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Gnaoua musician dancing with band at festival in Essaouira

Gnaoua & World Music Festival, Essaouira

The legendary ‘Moroccan Woodstock’ has put Essaouira on the global map of musical cities. And this year, the Gnaoua & World Music Festival is celebrating its 25th anniversary. We take a look at the ancient music that’s such a vital part of Moroccan culture.


Imagine a music that combines rhythm, ritual and centuries of culture and history. A music with roots in slavery, African history, Islam and Berber culture. A music that simultaneously straddles past and future. Put all that together and you have gnaoua. 

Twenty-five years ago though, this ancient form of music was under threat of being marginalised and forgotten. And so a determined group of people decided to not just preserve, but amplify, it. 


Festival stage with gnaoua musicians


Headed by entrepreneur – and Moroccan senator – Neila Tazim, they staged the first Gnaoua & World Music Festival in Essaouira. And in the years since then, the festival has grown to become a key event on the Moroccan cultural calendar, attracting up to 500,000 visitors each year to the small Atlantic beach town for four days of music and celebration. Links have also been forged with musicians and world music experts across the globe and in 2019 gnaoua was inscribed on UNESCO’s List of the Intangible Cultural Heritage of Humanity. 

Because while the festival today remains rooted in gnaoua, it’s also always been about far wider ambitions. 

‘From the start, this festival has transcended simple entertainment to echo something more powerful,’ says Neila. ‘To make space for an ancestral art form to renew and reinvent itself; to provide proof that development through culture is possible; to contribute to Essaouira’s rise as a destination among the world’s great capitals of music; and to become one of the greatest emblems of Moroccan and African culture on the global stage.’

The roots of gnaoua can be traced back to the 16th century when West African slaves were forced into military, domestic and agricultural service in Morocco. As time passed, African folk roots were fused with classical Islamic Sufism and Morocco’s indigineous Berber culture to create a form of music rooted in spirituality and mysticism.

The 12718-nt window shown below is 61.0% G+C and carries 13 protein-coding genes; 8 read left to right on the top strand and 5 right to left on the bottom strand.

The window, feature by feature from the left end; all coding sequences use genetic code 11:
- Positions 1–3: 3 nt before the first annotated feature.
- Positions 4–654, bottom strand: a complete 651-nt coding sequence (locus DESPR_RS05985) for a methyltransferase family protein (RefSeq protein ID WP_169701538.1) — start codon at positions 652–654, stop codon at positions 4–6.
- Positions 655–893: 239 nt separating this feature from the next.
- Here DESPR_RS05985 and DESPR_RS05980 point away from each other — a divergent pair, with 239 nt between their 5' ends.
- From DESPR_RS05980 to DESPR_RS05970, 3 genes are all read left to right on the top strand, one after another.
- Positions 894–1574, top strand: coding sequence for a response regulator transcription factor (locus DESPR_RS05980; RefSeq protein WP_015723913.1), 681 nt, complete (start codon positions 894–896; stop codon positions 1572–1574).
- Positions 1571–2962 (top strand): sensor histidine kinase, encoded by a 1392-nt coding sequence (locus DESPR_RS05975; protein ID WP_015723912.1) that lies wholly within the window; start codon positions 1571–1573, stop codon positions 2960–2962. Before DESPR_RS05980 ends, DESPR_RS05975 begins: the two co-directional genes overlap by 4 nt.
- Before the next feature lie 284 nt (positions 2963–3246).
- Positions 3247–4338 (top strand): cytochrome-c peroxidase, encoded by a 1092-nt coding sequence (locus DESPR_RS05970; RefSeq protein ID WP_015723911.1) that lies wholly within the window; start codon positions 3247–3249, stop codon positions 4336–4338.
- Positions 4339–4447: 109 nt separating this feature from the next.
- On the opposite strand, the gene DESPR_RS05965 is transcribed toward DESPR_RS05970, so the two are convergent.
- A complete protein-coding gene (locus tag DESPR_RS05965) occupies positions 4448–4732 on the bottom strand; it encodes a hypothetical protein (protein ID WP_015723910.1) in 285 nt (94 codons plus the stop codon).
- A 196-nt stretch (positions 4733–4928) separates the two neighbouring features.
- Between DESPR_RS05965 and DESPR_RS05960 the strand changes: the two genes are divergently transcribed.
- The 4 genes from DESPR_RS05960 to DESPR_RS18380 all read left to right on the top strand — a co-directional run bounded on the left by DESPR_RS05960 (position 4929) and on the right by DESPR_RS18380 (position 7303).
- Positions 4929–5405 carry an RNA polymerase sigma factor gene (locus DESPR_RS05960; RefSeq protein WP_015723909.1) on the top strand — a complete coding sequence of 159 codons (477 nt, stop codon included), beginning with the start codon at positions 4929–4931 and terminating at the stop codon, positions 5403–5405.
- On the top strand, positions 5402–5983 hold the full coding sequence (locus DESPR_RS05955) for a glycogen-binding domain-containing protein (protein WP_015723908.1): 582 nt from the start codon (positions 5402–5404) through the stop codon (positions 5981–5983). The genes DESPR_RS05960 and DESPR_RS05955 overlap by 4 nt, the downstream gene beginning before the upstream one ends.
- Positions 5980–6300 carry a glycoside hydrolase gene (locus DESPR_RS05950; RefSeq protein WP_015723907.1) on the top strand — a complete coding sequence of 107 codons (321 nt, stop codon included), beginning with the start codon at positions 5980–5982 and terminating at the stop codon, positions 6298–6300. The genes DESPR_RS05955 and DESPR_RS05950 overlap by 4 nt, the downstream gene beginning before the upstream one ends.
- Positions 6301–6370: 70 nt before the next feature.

Gnaoua and World Music Festival with stage of musicians


Traditionally gnaoua masters, called maâlem, lead a group of musicians playing instruments such as castanets, drums and a three-string lute in all-night therapeutic ceremonies. Accompanied by dancers, they enter a trance-like state through rhythm and repetition to connect with mluk, or spirits. 

Rock and jazz artists have long been inspired by the rhythms of gnanoa. And everyone from Jimmy Page and Robert Plant to Carlos Santana have collaborated with some of the most famous maâlems including Brahim El Belkani and Mahmoud Guinea.

Fusion like this has always been central to the Essaouira festival too. And this year artists from all over the world – including Spain, Palestine, the USA, Guadeloupe and France – will perform everything from flamenco and blues to jazz and rap alongside the most renowned maâlems

Nurturing a new generation of gnaoua talent, including more and more female musicians, is also key. And this year the festival is partnering with the Berklee College of Music to incubate young talent during a six-day ‘Berklee On The Road’ residency with professors from the prestigious US college.

Its also partnering with the Center for African Studies at Mohammed VI Polytechnic University in Benguerir to create a university chair dedicated to gnaoua culture.

Put it all together, and the future of gnaoua looks bright. And this year’s festival will be a huge celebration of its unique contribution to Moroccan culture.




The three-day event will run from June 27th-29th and kick off with an opening concert featuring the maâlems Hassan Boussou and Moulay Tayeb Dehbi playing alongside Brazlian artist Ilê Aiyê, La Compagnie Dumanlé from the Ivory Coast and Nino de Los Reyes and Sergio Martinez, two of the brightest stars of today’s Flamenco scene. As well as concerts on the main stage, there’s also a host of fringe events in smaller venues as round table talks and workshops.

If you needed another reason to visit Essaouira, experiencing this extraordinary festival could just be it.

You can find out more about the festival including the full line up here. If you are heading to the festival, you might like to read our recommendations on how to spend a day in Essaouira, including where to eat, places to see and things to do. 


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